Eddie's Christmas Wishes (and a few thoughts on a sustainable Christmas)

Skabt af Cathrine
What do you actually want when you’re two months of age? Nothing more than milk, a nap and a clean bum. That’s achievable! And perhaps we ought to keep it at that? No other gifts if he gets everything he needs.
But I do sense that we have some grandparents who have been looking forward to this. And so have I, for sure. Been looking forward to his first Christmas – but for me it’s not the presents for him. It’s the fact that he lives with us! Also at Christmas! I’ve been dreaming of that for years. Being a small family.
Spoiling their grandkids is grandparents’ lot in life, however. With kisses, undivided attention, sugary snacks (like at my grandmother’s) and ice cream. And also good birthday gifts and Christmas gifts – perhaps even advent calendars, with or without gifts attached?
More than ever before, though, I do think about how unsustainable Christmas tends to be in Denmark. This is in part due to the media attention given to the dire consequences of Christmassy consumerism, but also due to the fact that I have a responsibility as a parent now. And I want to give my child a basic sense of gratitude and appreciation for what he has (a lesson he’s obviously too young to understand now).
I really feel super worried about the world in which my child is growing up. Not so much due to wars and terror – but due to the climate changes and environmental damages facing his generation (yesterday, I swallowed all four episodes of this genius Norwegian documentary show; Planet Plast). Because of my grandparents, my parents and me. Because of our consumerism, our ability to just do what we want; jetsetting, use-and-throw-away, red steaks every Friday, etc.
This year, I’ve generally taken a lot of steps – cut out all other milk than what I use for my coffee, gone 90 % vegetarian, etc. And I’ve become aware of how we can change things for Christmas. Christmas trees are definitely not super sustainable – but I’d hate to miss it, so we’re going for the most sustainable variety, an organic fir. They grow quickly and require the least bit of help to grow. All gift wrapping will be saved; an example of a good reusable variety is this one. Giving less gifts is a winner as well. Games like White Elephant is one of the worst things. Really! All kinds of plastic crap, which no one wants, and all of that wrapping paper, which is just thrown out afterwards. I’ve gone so far this year as to buy an eternity door-wreath and advent wreath. I’m sure there’s still progress to be made, but at least I’ve embarked on my own Christmas awakening.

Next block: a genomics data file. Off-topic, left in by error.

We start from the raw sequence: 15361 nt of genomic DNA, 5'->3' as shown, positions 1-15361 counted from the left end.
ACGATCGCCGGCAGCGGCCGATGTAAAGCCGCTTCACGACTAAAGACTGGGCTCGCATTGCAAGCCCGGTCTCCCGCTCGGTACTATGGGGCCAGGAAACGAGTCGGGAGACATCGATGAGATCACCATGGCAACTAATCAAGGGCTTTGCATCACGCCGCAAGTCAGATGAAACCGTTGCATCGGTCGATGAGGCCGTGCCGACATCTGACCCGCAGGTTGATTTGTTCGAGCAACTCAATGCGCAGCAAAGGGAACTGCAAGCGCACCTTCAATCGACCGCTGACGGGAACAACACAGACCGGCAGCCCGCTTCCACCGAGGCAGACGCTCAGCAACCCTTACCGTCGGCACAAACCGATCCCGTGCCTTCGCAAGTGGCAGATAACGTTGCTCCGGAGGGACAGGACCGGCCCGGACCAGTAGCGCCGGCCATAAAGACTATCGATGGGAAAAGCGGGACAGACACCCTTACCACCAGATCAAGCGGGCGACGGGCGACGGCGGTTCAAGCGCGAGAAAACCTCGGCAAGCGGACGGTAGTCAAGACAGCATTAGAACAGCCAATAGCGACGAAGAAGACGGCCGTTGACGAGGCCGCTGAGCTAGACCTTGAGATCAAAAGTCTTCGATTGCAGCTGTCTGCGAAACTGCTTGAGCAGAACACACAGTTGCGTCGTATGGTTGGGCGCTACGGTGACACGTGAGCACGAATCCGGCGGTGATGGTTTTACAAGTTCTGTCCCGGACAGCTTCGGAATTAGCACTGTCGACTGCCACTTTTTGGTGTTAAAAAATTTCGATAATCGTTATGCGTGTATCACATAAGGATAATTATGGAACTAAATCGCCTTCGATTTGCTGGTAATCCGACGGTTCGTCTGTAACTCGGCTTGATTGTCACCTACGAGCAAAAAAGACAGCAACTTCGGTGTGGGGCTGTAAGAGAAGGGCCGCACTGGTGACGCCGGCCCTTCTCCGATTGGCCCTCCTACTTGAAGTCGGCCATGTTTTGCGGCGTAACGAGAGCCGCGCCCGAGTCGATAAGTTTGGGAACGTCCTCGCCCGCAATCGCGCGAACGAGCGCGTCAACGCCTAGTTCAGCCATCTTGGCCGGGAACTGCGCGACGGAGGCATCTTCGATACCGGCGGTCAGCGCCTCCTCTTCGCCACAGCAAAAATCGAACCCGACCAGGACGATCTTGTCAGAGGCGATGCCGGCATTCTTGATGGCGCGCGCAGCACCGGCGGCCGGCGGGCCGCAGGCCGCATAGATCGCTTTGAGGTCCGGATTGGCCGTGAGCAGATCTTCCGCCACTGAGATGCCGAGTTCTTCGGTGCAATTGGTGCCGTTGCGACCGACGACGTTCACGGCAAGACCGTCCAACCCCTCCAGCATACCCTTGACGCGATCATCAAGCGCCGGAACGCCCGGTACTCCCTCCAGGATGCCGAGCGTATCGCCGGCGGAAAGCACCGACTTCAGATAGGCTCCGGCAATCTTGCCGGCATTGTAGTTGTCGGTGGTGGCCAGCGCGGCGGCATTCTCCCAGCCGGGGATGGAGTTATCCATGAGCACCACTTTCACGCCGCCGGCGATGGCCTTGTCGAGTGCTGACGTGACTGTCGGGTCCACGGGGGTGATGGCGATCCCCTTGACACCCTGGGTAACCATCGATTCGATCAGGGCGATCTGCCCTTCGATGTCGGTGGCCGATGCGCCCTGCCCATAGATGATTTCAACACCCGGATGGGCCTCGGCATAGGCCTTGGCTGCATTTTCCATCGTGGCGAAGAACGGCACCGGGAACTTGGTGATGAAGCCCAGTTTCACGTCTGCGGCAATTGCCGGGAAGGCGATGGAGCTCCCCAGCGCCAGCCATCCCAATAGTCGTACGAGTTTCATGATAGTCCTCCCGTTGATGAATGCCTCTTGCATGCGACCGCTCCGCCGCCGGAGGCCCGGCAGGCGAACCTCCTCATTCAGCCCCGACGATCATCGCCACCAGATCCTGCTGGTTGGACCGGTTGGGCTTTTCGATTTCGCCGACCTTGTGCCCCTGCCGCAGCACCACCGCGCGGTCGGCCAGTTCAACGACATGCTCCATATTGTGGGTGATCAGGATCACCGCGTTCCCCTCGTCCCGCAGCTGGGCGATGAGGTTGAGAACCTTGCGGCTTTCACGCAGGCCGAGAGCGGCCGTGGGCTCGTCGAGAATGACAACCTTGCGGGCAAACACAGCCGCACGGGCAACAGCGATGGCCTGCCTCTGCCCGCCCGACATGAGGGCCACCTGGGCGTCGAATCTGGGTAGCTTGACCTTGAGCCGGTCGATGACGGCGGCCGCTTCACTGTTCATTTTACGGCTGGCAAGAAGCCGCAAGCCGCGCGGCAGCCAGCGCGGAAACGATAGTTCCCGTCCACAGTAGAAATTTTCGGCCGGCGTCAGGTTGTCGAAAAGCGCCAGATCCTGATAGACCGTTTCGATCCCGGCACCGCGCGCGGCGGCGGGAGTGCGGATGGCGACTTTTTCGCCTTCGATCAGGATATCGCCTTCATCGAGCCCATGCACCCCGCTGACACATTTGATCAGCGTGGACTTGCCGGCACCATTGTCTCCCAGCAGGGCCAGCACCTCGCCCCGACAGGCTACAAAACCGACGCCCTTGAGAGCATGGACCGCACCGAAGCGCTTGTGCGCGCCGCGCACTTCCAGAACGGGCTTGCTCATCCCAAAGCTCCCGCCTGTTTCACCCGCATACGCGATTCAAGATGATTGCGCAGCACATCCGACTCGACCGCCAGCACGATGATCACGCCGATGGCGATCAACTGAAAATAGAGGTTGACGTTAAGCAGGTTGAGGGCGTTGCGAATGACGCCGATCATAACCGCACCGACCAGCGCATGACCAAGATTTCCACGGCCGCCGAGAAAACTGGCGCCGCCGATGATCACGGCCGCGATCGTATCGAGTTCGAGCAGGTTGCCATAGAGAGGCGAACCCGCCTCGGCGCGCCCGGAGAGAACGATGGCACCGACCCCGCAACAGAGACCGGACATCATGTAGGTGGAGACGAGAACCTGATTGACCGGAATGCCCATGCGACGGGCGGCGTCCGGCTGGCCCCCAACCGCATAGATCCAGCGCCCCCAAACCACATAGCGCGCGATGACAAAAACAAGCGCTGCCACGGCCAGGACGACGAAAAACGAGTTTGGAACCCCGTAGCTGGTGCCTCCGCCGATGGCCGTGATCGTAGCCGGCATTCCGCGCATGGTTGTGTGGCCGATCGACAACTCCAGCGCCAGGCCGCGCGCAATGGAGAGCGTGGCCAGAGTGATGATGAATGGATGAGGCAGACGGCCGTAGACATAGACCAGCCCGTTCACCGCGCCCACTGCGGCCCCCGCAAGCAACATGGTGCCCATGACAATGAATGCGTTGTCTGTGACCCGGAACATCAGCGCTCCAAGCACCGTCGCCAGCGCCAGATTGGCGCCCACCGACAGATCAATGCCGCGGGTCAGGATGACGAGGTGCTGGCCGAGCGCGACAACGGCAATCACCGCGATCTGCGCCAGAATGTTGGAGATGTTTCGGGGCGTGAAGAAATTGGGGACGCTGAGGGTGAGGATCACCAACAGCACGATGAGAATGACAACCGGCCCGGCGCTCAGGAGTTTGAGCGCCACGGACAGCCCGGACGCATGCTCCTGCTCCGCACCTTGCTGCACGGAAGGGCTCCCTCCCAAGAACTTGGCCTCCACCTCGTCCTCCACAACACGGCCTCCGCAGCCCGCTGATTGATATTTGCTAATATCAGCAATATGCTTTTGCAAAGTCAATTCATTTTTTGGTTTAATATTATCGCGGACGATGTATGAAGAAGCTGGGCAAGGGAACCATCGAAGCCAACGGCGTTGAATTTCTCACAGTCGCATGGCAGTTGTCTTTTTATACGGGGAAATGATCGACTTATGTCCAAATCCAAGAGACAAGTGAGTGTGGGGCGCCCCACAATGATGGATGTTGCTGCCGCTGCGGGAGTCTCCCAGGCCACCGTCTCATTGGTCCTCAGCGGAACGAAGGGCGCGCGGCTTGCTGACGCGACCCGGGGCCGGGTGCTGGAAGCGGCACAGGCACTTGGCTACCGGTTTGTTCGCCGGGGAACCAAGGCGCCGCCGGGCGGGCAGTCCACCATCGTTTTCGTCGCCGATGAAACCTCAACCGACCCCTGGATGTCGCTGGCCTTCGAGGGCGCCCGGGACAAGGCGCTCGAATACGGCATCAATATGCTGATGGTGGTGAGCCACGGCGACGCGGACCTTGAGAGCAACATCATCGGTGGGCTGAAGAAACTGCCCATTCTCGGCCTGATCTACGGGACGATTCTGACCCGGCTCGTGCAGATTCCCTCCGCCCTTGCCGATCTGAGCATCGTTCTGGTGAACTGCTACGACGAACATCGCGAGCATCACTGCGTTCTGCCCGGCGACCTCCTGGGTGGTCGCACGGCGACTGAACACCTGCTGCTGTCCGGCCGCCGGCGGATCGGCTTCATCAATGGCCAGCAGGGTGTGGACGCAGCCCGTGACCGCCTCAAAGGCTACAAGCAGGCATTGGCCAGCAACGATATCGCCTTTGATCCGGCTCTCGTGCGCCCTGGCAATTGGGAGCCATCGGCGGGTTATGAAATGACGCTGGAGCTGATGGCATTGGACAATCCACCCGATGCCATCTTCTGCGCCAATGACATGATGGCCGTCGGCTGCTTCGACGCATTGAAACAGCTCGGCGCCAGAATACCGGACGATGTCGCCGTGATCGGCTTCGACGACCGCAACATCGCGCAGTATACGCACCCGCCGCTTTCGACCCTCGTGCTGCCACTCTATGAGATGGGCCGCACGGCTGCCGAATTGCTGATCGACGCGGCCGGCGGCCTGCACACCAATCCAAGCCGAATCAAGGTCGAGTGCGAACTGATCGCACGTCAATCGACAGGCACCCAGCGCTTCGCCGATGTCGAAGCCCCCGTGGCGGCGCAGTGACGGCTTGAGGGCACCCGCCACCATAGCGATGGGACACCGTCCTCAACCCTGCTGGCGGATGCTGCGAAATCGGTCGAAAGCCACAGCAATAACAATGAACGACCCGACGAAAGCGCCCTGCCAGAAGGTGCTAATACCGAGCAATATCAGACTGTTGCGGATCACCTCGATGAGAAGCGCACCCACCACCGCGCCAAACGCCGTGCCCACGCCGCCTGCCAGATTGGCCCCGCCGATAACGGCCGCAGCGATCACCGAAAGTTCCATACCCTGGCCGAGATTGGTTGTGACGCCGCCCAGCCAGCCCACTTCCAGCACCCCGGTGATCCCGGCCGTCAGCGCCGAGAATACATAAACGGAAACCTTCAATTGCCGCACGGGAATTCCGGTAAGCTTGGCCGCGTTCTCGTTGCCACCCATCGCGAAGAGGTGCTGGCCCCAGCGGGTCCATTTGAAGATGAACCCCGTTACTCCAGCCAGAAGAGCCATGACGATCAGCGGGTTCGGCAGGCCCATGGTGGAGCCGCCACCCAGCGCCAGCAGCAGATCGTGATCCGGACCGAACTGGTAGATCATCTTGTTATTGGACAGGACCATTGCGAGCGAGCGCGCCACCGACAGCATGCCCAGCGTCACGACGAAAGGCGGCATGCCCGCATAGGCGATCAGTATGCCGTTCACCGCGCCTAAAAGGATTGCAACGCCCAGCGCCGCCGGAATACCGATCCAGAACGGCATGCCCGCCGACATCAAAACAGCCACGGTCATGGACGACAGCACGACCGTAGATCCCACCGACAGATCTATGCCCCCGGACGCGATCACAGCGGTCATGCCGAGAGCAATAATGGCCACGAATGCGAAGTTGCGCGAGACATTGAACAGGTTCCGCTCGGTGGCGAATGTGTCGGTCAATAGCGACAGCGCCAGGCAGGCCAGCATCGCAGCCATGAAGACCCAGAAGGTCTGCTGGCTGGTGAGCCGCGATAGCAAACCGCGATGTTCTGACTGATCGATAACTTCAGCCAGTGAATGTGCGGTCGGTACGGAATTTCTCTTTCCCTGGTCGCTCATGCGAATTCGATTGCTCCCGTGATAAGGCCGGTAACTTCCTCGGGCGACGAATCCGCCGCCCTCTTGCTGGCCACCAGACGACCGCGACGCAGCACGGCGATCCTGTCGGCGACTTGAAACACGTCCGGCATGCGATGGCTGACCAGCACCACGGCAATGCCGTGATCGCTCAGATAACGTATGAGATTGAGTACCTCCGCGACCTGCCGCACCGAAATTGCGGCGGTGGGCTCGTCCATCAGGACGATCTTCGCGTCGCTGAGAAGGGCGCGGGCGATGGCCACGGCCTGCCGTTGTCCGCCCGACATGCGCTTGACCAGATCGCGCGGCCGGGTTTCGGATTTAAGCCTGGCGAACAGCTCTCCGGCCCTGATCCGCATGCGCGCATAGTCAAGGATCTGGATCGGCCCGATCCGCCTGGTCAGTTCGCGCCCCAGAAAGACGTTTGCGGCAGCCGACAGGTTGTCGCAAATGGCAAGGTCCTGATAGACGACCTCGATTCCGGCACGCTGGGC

But what about Eddie’s? Do my ideological thoughts have to affect him? I kind of feel like limiting it to one gift per grandparent. One gift per sibling. Etc. I just don’t want to end up with the usual gift craze, where the child is just ripping apart gift wrapping paper without even sensing what’s hiding within. But also to decrease the consumption – I know that he doesn’t need anything. And all of this is very well this year – he can’t even see the Christmas tree – but what about next year? And when he’s five? When cousins start tearing gifts apart, and he’s left with three pieces. Will my ideologies affect him? Would anyone take pity on him?
I read a great article by Frede on the same dilemma, if you’re interested. And in the comments section, a reader offered this fine little gifting rule:

Something you want and something you need, Something to wear and something to read

In effect, four little gifts in total. I actually like that idea. How to do it in practice – do you assign clothes to one grandparent and a book to another? It may turn into something quite transactional, which also isn’t that charming…
Right, I haven’t quite figured it out and would love to hear your clever thoughts – how do you go about it in your families? In terms of siblings, cousines / nephews / nieces or your own kids.
I gravitate towards practical gifts this year – because he’s grown so quickly and already is on his way from his third size into a fourth. From size 44, about to outgrow size 56. That’s expensive! And if I were to think a bit more longterm, what would benefit him and us the most, would be contributing to his piggy bank or saving up for a holiday together, all three. But money is just boring for Christmas. Or maybe a contribution to a Sonos for his room so we can dance around and listen to music together? If I were to go for books, I’m quite into the Little People, Big Dreams series. I first learned about them in New York last winter, and now they’ve been translated into Danish!
When he’s a bit bigger, I’m thinking that a shelter trip with my mum would be a dream, as well as going fishing on my dad’s boat. I’m also thinking that an annual zoo membership could be lovely this year – but we’ve still got a gift certificate from our wedding for that, which we’ve saved until having kids (<3).

  1. 100 % sustainable bed from Kalon Studios, which he’ll benefit from for years, as the sides can be dismounted one by one until it’s a daybed (FSC-certified maple and non-toxic oil and loose parts)
  2. Organic onesie from Co.Label produced in Italy
  3. Organic onesie from ARKET (add link, I’ve got them in sizes 50 and 56, and it’s top quality!)
  4. Christmas plate from his birth year from Royal Copenhagen – a small gift, I’m thinking to give all of the kids I might be gifted
  5. Handmade leather moccasins in vegetable tanned leather YUME
  6. Organic fabric photo album from Liewood for small photographs of family and friends
  7. A small boat in natural rubber for the tub from Oli & Carol
  8. Organic woollen elephant hat from Engel
  9. Certified woollen bonnet from ARKET (add link)
  10. Organic woollen suit from Engel – we have to have one in the next size up as well; we use it all the time
  1. Small woollen slippers to keep warm from hvid

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